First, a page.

Governor of North Dakota Doug Burgum’s office has finally provided us with records about how they went about cleaning up the Oceti Sakowin protest camps at Standing Rock. Due to the dismantling being conducted by private contractors, there isn’t much in terms of concrete actions, but we did receive some intriguing memoranda coming out of the Governor’s office.
The collection of documents released to us illustrate how fraught the relationship is between the Standing Rock Sioux Tribe and North Dakota, with multiple references to the camp being “an ecological disaster waiting to happen.” Claims that the camp was going to pollute the Cannonball River were issued by Burgum himself, and members of his staff.
Being that the very purpose of the camp was to stop construction of a pipeline which could potentially devastate Lake Oahe, a crucial fishing, hunting, and water source for the tribe, this begs the question: which is more deadly for a river, some trash and food waste, or thousands of barrels of spilled crude?
The environment aspect was echoed again in a letter Governor Burgum sent to the state Senators and Representatives about a week after the clean up,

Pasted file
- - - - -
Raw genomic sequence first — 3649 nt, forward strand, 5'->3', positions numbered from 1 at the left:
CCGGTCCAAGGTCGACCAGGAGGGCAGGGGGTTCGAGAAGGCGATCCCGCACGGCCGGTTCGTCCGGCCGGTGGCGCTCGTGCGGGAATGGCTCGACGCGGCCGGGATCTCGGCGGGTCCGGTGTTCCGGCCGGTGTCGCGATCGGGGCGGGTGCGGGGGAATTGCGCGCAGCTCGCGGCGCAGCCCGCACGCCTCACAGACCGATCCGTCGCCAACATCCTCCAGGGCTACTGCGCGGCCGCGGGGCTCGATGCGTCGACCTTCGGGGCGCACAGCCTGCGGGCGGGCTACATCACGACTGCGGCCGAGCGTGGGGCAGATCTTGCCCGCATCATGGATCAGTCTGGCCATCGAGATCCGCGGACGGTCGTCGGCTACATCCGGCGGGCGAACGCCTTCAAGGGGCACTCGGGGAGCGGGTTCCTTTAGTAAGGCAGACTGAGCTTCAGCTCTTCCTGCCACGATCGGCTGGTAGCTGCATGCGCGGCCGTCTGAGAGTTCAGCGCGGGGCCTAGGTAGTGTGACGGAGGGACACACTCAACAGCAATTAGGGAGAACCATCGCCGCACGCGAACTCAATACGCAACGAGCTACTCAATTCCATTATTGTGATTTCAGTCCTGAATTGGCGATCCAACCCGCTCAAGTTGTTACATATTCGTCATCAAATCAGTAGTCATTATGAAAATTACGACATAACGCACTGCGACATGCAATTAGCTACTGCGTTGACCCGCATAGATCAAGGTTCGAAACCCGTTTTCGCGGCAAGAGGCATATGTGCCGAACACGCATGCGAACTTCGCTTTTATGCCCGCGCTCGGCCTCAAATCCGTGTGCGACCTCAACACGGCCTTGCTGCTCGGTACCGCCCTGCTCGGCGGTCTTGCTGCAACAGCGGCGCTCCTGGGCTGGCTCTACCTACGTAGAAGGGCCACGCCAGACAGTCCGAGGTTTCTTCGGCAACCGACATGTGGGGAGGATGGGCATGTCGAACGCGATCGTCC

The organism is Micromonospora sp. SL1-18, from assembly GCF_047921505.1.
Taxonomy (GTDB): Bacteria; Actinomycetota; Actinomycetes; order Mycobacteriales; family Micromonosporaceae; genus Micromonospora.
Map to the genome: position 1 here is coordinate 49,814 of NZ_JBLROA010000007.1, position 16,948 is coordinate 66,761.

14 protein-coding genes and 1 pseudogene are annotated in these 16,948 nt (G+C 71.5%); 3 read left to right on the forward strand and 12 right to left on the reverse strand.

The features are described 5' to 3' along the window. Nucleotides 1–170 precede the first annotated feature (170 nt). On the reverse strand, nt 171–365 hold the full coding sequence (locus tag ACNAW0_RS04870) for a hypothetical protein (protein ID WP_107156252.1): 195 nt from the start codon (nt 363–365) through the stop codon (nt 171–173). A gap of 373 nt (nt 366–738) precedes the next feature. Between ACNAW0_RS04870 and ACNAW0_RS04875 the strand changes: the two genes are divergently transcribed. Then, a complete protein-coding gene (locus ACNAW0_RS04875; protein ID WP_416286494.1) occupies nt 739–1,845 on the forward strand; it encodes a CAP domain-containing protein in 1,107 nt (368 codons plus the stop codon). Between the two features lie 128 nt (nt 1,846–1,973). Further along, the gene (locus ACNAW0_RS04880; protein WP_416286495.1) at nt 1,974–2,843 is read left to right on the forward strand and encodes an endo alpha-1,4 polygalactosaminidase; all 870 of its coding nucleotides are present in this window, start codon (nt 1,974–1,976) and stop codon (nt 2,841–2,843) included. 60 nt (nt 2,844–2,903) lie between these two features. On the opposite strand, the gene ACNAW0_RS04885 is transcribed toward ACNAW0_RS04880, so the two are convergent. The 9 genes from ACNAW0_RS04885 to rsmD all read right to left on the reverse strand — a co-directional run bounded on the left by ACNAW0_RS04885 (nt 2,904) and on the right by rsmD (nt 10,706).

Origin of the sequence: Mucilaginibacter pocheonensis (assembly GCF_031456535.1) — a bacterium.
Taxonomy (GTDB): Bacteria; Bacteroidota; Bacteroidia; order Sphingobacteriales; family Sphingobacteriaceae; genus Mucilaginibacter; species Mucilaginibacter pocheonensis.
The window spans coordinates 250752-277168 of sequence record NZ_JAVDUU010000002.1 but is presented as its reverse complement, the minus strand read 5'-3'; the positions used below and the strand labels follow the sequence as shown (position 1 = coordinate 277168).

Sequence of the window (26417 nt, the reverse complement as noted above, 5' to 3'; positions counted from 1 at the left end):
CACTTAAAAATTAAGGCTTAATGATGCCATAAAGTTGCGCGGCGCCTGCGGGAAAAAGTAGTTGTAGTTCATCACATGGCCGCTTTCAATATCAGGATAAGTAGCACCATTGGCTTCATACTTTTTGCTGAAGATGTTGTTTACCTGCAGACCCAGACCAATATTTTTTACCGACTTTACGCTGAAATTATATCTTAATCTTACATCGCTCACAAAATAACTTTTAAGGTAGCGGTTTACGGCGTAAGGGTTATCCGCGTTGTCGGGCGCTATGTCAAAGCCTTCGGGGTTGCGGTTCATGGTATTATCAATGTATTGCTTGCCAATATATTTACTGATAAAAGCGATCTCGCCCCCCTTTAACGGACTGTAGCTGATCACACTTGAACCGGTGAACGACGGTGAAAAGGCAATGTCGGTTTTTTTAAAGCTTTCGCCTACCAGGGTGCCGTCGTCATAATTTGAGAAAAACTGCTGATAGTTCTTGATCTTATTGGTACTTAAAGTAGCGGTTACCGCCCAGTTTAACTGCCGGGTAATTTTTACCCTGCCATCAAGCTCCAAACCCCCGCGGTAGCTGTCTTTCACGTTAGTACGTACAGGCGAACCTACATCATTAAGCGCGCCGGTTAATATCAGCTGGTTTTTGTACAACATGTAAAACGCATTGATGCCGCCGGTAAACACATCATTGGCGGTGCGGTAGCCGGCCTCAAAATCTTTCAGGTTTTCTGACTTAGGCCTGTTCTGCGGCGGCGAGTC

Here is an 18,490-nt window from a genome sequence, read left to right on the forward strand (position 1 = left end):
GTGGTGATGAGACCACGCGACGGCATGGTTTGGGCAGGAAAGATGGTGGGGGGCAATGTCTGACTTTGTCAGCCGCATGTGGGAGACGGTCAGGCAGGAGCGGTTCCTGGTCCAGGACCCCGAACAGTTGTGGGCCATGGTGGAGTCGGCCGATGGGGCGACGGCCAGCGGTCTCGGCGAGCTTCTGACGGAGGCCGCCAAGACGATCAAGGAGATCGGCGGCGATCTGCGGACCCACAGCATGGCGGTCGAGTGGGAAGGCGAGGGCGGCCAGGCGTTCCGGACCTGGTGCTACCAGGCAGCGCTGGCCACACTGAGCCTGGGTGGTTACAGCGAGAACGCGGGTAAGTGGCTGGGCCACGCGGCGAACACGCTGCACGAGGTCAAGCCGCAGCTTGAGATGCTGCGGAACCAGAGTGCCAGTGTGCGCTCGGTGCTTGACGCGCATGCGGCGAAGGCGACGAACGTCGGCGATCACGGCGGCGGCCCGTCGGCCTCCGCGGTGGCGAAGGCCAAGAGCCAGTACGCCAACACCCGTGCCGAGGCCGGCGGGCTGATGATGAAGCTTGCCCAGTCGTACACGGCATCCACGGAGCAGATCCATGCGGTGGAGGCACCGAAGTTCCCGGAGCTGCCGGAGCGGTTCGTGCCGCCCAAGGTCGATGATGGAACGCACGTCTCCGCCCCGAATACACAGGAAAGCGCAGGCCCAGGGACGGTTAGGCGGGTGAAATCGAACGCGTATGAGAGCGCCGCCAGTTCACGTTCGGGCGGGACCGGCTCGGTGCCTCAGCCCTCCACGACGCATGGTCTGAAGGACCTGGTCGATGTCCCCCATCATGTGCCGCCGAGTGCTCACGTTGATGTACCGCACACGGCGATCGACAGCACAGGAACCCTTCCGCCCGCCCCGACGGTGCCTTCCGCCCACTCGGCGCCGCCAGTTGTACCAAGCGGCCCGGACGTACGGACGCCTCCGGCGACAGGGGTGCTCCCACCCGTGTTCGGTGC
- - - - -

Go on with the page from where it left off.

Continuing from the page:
Highly complimentary of how law enforcement dealt with the protest, it isn’t until halfway in that Burgum begins to get controversial.
The accountability Burgum is referring to here is in reference to federal funding supposedly on the way to rescue North Dakota after the state took on multiple loans of millions of dollars each. North Dakota has already been waiting months for federal reimbursement, with no clear payout in sight.
Burgum then begins to speculate about the future of protests …
and his own take on how his state handled #NoDAPL as a whole.
As would the National Lawyers Guild group who filed a class-action lawsuit against Morton County Sheriff, who Burgum singled out for their work, for use of excessive force.
While Burgum ends with an appeal for healing and renewed trust …
the sentiment doesn’t seem to jibe with the actions of the North Dakota government in response to the NoDAPL movement. While the situation may be over, the consequences that will be felt by those living in the Standing Rock Reservation, and those who disagree with him regarding his views on what water protection really looks like, have yet to be seen.
That, and in order for the fresh start Burgum wants, having his Communications Officer ask the Army Corps of Engineers-Omaha District Public Affairs Officer to drum up “fairly vanilla and general” talking points in the event the Governor got asked by the press about the Corps’ involvement with the clean up, probably isn’t the best first step.
Also of note here, is how Captain Ryan Hignight mentions how the Corps’ hands are “tied pretty tightly” due to the new Trump administration. It seems Governor Burgum isn’t the only one worried about public relations surrounding Standing Rock.
Read the full letter embedded below, or on the request page.
Image by RedHawk via Standing Rock Rising